I'm not claiming my approach is right but it's what works for us at the moment. I'm determined and committed to keep moving him to a more varied plant-based diet, but I know I need to take it at his pace, whilst ensuring he gets the nutrients, minerals, vitamins and calories his growing body and developing brain needs. I know not everyone will agree with my approach but I also know that most of you will be super supportive. So thanks for reading, for your time and understanding. I hope you enjoy the recipe and I look forward to seeing you here again in two weeks ;). Oh and in case you're wondering, he did have sausages for dinner that night.
P.S. I was gifted the Sage No-Mess Waffle Maker which I TOTALLY LOVED. It's why I feel comfy featuring it on the blog and talking about it more below. Please rest assured that if I'd not liked it, I wouldn't have shared its details with you here :)
VEGAN SOURDOUGH SPELT WAFFLES (V+, ChF, NF) + REVIEW OF NO-MESS SAGE WAFFLE MAKER
Before I share today's recipe with you, just a quick word about the No-Mess Sage Waffle Maker: It's awesome! I love it because it's sturdy, does exactly what its title suggests, is easy to use and - most importantly - makes beautiful and delicious waffles. I feel super lucky to have been given one and I can wholeheartedly recommend you get one too should you feel as though you need some waffles in your life (and let's be honest who doesn't ? ;))
The recipe I am sharing today was inspired by this picture I saw on social media which led me to give my waffles a Middle Eastern twist. I explored the internet to see if I could find an easy and convincing vegan sourdough recipe and stumbled on this recipe here by The Practical Stewardship, which I adapted only minimally.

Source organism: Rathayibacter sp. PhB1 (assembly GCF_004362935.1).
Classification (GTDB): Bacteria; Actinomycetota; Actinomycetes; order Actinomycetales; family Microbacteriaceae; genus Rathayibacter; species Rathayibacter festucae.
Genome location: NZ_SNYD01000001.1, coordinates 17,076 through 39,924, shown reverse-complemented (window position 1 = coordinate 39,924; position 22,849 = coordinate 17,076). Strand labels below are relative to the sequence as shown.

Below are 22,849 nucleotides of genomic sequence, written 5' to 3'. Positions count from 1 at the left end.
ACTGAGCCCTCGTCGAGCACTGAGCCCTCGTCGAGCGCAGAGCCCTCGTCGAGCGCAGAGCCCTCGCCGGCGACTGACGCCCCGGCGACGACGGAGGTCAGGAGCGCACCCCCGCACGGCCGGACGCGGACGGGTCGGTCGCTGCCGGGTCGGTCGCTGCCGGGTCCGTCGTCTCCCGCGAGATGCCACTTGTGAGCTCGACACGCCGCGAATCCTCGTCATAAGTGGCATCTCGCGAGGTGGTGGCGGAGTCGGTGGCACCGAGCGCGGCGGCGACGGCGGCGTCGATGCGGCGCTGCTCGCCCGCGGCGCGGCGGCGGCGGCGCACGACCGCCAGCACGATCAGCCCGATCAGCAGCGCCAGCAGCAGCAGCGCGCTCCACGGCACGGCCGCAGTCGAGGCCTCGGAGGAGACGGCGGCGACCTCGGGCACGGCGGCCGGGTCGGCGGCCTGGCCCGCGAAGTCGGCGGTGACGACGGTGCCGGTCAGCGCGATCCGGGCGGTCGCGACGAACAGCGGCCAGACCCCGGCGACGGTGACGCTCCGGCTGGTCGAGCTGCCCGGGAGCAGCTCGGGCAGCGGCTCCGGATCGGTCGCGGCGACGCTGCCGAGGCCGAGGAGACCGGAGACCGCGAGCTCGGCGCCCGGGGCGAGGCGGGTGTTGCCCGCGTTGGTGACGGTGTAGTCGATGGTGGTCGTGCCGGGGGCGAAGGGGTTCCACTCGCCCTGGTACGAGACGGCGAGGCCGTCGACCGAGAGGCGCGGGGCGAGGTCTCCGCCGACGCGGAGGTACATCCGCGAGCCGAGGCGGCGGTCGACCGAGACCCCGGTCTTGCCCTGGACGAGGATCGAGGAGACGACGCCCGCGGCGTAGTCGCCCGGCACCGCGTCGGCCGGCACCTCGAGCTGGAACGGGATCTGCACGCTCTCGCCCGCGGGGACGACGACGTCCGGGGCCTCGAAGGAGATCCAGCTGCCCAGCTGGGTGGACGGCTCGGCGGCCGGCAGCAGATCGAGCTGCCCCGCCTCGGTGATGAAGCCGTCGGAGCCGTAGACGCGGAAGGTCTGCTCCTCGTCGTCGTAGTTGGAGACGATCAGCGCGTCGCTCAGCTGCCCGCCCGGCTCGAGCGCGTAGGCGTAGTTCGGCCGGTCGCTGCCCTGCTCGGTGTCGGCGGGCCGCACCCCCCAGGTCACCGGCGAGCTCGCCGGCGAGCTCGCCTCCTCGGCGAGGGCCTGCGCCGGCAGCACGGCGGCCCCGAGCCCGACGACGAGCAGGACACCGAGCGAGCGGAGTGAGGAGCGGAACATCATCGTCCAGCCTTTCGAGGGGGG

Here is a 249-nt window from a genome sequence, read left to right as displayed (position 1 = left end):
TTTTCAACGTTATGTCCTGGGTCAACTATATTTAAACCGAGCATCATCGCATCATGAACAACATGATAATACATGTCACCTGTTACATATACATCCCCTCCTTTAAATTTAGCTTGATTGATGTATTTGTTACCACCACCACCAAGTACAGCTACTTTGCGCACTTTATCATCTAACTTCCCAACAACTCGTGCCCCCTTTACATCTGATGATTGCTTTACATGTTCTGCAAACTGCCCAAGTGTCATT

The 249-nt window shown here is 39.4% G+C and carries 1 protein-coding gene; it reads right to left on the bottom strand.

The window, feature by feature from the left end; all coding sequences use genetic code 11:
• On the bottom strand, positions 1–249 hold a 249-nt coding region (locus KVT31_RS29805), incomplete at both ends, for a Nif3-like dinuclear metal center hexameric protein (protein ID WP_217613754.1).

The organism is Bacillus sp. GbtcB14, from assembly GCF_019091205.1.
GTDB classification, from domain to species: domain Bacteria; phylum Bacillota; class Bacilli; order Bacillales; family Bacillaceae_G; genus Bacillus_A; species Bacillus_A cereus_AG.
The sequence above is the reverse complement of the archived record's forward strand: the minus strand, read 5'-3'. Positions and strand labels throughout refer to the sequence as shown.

There's quite a bit of (very easy) fermenting to do before you set off and make these waffles, so please do take your time to read the tips at the end of the recipe thoroughly before getting started. I hope you enjoy making these in the coming weeks and if you do, please let me know how they turn out. I'd love to hear about it.
Fermenting Time for the Starter: 5 - 7 days
Fermenting Time for this Dough: overnight/around 12 hours
Preparation Time: 15 minutes
Cooking Time: depends how many waffles you make but about 3-5 minutes per waffle (see tips below for details)
Makes: 5-6 waffles
Ingredients for the waffles:
1 cup of plain white flour
1 cup of spelt flour
1.5 cups warm water (filtered if possible)
3 tbs organic coconut blossom/palm sugar
1/4 cup Sourdough Starter (please read tips below!)
a little bit of rice bran oil for spraying or brushing on your waffle iron if need be
1/2 cup coconut oil, melted
3 tbs of ground chia seed or flax seed mixed with 9 tablespoons of water
1 tsp salt
1 tsp baking soda/bicarbonate of soda
about 1 cup of vegan yoghurt infused with 1 teaspoon of ground cardamom
about 1 cup of crushed pistachio nuts
about 3-4 tablespoons of honey or agave nectar (vegan) infused with a few drops of rosewater
a handful of dried rose petals
IMPORTANT: Please check the tips at the end of the recipe for substitutions and details on how to make your own starter.
In a large, non-metallic bowl, hand mix the two flours, warm water, palm sugar and sourdough starter together.
Then cover the bowl with a kitchen towel and leave overnight (or anywhere from 8 to 24 hours) on your kitchen counter at room temperature. As I made these during the colder winter months, I placed my bowl in the oven and left the oven light on for a little bit of warmth. However, in the summer months this shouldn't be necessary.
The next day when you are ready to prepare your waffles, spray your waffle maker with some oil and heat it up.
Uncover your batter and stir in the salt, baking soda/bicarbinate of soda, the flax seed/water mixture and melted coconut oil.
Bake your waffles for 3 to 5 minutes or until they are nice and golden brown.
Please see the tips further down and discover how to make your own starter.
Tip 1: Making your sourdough starter:
- Day 1 in a glass jar mix together 1 tablespoon of spelt flour and 1 tablespoon of water. Set aside.